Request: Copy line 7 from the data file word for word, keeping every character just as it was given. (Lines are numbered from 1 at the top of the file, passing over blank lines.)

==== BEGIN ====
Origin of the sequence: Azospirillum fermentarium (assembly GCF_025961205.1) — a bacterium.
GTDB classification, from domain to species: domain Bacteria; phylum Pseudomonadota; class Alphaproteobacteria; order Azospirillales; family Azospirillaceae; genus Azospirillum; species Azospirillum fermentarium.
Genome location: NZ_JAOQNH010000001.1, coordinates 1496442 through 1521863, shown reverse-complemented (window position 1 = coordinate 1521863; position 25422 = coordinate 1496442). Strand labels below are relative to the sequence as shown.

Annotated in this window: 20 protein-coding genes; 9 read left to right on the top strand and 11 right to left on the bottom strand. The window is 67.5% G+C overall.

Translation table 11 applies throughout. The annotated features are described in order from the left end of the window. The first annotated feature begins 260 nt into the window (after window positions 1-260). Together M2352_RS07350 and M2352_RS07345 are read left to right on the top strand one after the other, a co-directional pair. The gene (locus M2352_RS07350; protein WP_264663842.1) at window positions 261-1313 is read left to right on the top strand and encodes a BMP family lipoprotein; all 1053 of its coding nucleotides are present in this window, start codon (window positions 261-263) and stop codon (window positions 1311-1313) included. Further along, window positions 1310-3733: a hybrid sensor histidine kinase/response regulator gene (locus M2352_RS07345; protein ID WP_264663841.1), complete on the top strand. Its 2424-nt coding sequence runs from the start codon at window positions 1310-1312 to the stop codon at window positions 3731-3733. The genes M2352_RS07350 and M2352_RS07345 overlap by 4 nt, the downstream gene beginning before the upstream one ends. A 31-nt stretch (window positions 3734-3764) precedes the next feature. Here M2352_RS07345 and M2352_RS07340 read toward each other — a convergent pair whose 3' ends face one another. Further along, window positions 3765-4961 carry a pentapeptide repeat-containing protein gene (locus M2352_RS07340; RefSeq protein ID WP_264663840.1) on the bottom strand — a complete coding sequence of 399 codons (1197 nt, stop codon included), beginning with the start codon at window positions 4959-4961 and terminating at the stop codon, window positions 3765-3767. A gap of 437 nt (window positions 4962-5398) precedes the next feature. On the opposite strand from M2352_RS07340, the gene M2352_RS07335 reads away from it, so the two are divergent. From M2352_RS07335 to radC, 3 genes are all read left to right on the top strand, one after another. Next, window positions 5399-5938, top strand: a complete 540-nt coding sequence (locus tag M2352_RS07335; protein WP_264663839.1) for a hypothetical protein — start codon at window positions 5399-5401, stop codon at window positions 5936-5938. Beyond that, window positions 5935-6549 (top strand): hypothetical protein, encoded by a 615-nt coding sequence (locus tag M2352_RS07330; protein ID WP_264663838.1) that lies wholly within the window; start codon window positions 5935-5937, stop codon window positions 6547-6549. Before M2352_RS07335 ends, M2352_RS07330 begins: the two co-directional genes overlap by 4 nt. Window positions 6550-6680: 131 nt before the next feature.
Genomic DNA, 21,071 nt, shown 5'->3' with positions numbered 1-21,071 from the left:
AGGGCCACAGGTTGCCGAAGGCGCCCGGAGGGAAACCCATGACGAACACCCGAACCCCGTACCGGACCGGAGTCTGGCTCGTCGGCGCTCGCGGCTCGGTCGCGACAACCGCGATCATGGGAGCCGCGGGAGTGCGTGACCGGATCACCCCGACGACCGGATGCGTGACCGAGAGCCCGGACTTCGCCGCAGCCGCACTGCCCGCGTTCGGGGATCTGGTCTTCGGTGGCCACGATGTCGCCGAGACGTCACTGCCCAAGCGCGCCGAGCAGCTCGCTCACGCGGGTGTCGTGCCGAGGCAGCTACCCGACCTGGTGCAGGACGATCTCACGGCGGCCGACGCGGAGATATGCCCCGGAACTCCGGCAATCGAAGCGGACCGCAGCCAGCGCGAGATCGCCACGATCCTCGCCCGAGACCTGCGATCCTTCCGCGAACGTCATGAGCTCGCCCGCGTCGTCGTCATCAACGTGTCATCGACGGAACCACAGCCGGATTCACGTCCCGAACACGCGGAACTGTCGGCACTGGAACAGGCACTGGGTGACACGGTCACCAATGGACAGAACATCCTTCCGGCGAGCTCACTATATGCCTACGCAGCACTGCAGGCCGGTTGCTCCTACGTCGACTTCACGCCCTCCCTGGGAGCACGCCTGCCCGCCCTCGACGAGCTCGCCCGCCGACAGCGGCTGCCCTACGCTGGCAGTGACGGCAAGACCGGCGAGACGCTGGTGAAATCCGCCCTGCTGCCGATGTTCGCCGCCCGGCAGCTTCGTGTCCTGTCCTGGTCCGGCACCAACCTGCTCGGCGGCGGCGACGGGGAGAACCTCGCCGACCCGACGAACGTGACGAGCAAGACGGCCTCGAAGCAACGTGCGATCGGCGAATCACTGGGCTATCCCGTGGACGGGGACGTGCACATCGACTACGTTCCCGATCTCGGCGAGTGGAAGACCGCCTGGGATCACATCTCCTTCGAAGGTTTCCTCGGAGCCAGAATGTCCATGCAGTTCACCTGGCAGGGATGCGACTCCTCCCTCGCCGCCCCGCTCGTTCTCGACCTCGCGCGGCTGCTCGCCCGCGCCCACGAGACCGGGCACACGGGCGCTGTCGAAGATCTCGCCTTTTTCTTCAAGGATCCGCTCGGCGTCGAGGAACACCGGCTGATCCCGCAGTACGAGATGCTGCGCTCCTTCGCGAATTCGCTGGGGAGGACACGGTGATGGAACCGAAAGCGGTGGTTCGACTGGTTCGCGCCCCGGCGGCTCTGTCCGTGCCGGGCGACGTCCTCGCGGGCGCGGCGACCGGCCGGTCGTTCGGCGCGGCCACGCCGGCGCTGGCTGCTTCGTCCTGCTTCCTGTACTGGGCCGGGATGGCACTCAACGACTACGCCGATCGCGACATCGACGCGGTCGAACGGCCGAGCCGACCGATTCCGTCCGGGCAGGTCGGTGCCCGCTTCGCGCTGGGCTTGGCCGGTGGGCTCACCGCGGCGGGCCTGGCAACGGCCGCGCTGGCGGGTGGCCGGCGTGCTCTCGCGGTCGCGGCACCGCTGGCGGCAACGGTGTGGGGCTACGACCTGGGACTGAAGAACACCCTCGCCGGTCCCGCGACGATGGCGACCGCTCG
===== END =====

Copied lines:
AGGGCCACAGGTTGCCGAAGGCGCCCGGAGGGAAACCCATGACGAACACCCGAACCCCGTACCGGACCGGAGTCTGGCTCGTCGGCGCTCGCGGCTCGGTCGCGACAACCGCGATCATGGGAGCCGCGGGAGTGCGTGACCGGATCACCCCGACGACCGGATGCGTGACCGAGAGCCCGGACTTCGCCGCAGCCGCACTGCCCGCGTTCGGGGATCTGGTCTTCGGTGGCCACGATGTCGCCGAGACGTCACTGCCCAAGCGCGCCGAGCAGCTCGCTCACGCGGGTGTCGTGCCGAGGCAGCTACCCGACCTGGTGCAGGACGATCTCACGGCGGCCGACGCGGAGATATGCCCCGGAACTCCGGCAATCGAAGCGGACCGCAGCCAGCGCGAGATCGCCACGATCCTCGCCCGAGACCTGCGATCCTTCCGCGAACGTCATGAGCTCGCCCGCGTCGTCGTCATCAACGTGTCATCGACGGAACCACAGCCGGATTCACGTCCCGAACACGCGGAACTGTCGGCACTGGAACAGGCACTGGGTGACACGGTCACCAATGGACAGAACATCCTTCCGGCGAGCTCACTATATGCCTACGCAGCACTGCAGGCCGGTTGCTCCTACGTCGACTTCACGCCCTCCCTGGGAGCACGCCTGCCCGCCCTCGACGAGCTCGCCCGCCGACAGCGGCTGCCCTACGCTGGCAGTGACGGCAAGACCGGCGAGACGCTGGTGAAATCCGCCCTGCTGCCGATGTTCGCCGCCCGGCAGCTTCGTGTCCTGTCCTGGTCCGGCACCAACCTGCTCGGCGGCGGCGACGGGGAGAACCTCGCCGACCCGACGAACGTGACGAGCAAGACGGCCTCGAAGCAACGTGCGATCGGCGAATCACTGGGCTATCCCGTGGACGGGGACGTGCACATCGACTACGTTCCCGATCTCGGCGAGTGGAAGACCGCCTGGGATCACATCTCCTTCGAAGGTTTCCTCGGAGCCAGAATGTCCATGCAGTTCACCTGGCAGGGATGCGACTCCTCCCTCGCCGCCCCGCTCGTTCTCGACCTCGCGCGGCTGCTCGCCCGCGCCCACGAGACCGGGCACACGGGCGCTGTCGAAGATCTCGCCTTTTTCTTCAAGGATCCGCTCGGCGTCGAGGAACACCGGCTGATCCCGCAGTACGAGATGCTGCGCTCCTTCGCGAATTCGCTGGGGAGGACACGGTGATGGAACCGAAAGCGGTGGTTCGACTGGTTCGCGCCCCGGCGGCTCTGTCCGTGCCGGGCGACGTCCTCGCGGGCGCGGCGACCGGCCGGTCGTTCGGCGCGGCCACGCCGGCGCTGGCTGCTTCGTCCTGCTTCCTGTACTGGGCCGGGATGGCACTCAACGACTACGCCGATCGCGACATCGACGCGGTCGAACGGCCGAGCCGACCGATTCCGTCCGGGCAGGTCGGTGCCCGCTTCGCGCTGGGCTTGGCCGGTGGGCTCACCGCGGCGGGCCTGGCAACGGCCGCGCTGGCGGGTGGCCGGCGTGCTCTCGCGGTCGCGGCACCGCTGGCGGCAACGGTGTGGGGCTACGACCTGGGACTGAAGAACACCCTCGCCGGTCCCGCGACGATGGCGACCGCTCG